However, that they should be avoided does not necessarily mean they will
be avoided.  And if we let users provide their own ioctls, it is likely
it will happen at some point.  Such a situation should be fixed, but such
a situation might not be discovered immediately, and fixes takes time.
This leaves us with how to handle the interim period.

Currently, glibc seems to assume that there are no clashes, it just uses
the first handler it finds that claims to handle a particular ioctl.

In the system case, it will mean that one of the ioctls is always
preferred over the other.  If a user overrides the system, then the
other ioctl will always be preferred.  In the end neither client or
server has any control.

In the device case, the ioctl handler from the first device used will
be used.  Still not an ideal situation, but chances are better that
the client wishes to use the ioctl of a device it has actually tried
to use.  Though, it will fail if it first tries a device that implements
a clashing ioctl and then use one that implements the wanted ioctl.
It also can never use more than one of the clashing ioctls.

The only way to handle clashes is they would be on other OSes would be
to keep distinct ioctl handlers for each file descriptor.  This would
make use of proper mobile objects, and not just the same code loading
mechanism.  Though the objects would be trivial, and only used as function
pointer tables.

This would require changing how ioctl are handled in glibc, but I believe
the end result would be simpler and less reliant on linker magic, such
as the use of symbol lists.

It seems both variants of device supplied ioctl handlers are superior
to system supplied ioctl handlers.  And we would start by implementing
the first variant in any case, so the final decision to implement FD
specific handlers can be postponed.

> In fact, I believe now that this is an ideal initial target for the
> mobility framework: while it won't employ all aspects of the framework,
> it is simple, well-defined, and obviously useful. Much better than
> aiming at moving targets like sound or networking; or even trying to
> design the framework on a purely theoretical ground, without
> implementing any actual use cases at all...

After looking more closely at the problem, I agree that this is a good
initial use-case.  It would mainly exercise the code loading mechanism,
and if we go for the FD specific handles, also the object system's
method dispatch.  Notably, authority verification isn't needed for this
and there is no need for transparency.

However, I also want to get a thesis out of this and I don't think server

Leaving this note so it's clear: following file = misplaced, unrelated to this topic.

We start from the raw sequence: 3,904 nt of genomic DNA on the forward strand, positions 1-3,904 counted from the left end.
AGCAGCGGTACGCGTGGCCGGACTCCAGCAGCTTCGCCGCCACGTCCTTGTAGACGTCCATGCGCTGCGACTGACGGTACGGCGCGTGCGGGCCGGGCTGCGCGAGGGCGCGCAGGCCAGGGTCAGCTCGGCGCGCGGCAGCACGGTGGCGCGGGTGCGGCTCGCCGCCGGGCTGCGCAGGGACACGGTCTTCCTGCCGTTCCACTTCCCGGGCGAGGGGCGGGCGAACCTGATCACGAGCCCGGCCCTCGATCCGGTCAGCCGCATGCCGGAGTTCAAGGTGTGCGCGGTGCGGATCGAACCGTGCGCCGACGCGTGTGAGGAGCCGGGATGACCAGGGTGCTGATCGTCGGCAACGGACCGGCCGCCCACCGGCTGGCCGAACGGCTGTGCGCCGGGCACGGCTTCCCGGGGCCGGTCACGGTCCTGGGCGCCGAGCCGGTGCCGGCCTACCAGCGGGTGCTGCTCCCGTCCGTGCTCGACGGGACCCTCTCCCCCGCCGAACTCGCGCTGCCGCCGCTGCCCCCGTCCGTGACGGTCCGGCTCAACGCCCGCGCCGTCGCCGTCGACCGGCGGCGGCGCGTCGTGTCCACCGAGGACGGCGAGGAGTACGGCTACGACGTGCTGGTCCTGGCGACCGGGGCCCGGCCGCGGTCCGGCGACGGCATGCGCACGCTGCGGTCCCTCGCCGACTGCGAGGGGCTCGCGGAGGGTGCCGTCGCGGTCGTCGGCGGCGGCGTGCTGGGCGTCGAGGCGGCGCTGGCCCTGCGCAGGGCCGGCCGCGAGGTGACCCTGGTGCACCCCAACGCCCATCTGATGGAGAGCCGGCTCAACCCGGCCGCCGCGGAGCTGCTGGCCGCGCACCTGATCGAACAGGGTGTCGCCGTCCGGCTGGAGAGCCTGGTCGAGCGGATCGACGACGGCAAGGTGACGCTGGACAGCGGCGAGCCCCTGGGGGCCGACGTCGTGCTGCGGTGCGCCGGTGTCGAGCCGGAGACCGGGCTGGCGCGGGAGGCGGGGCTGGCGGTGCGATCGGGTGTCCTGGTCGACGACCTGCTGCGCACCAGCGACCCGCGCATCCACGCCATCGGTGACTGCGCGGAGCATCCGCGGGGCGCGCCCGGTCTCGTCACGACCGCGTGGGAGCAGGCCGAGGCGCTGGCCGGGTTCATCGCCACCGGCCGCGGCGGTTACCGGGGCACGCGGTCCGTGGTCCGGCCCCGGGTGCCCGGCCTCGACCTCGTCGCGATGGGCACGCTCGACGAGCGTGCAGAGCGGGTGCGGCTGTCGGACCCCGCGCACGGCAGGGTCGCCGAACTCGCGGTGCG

loaded ioctl handlers would be enough on their own.

My initial use-case so far has been to use mobile objects for
optimization, i.e. to use a local copy of an object to avoid RPCs in a
transparent fashion.  Though the idea was that the mobility framework
would handle general issues faced with mobile objects.

Though optimization might not be worth the extra complications involved
it would be interesting to find out what kind of speed up we can get.

It's also nice in that the requirements for security and transparency
are probably higher than use-cases that would require mobility.  Thus
mechanisms used for optimization can safely be used by other use-cases
without much further analysis.  So even if we do not use mobile objects
for pure optimization, we still get useful mechanisms as a side-effect.

As such I have been considering refocusing my thesis solely on the
optimization use-case.  However, it would be hard to fit ioctls in
to this.  Though I guess I could state that the long term goal is a
general mobility framework, but that I choose to focus on two immediate
use-cases.  Or I could just implement ioctls and then simply not mention
it in my thesis.

However, I would like to finish my thesis before the next opportunity
to hand it in for review, which is September 2.  So I'm mostly worried
that implementing ioctls will keep me from completing it on time.
(Though, there will be other opportunities of course.)

I will think on it further and discuss it with my supervisor.  In the
mean time, what do you think of it?

> BTW, I meant to ask for a while now, but always forgot: do you have any
> problems with IRC? I think it would be very useful if you could join one
> of the GSoC IRC meetings, or simply try to catch me on IRC at another
> time -- I'm sure many of these things are much easier to discuss
> interactively...

Mostly because of unfamiliarity with IRC.  Though I did use it a brief
time about a year ago for a university group project.  It seems it was
on freenode, because it seems my nick is registered there, though I have
forgotten my password.  :-(

In any case I'll start lurking while I'm working on my thesis.  And I'll
try to make it to today's meeting.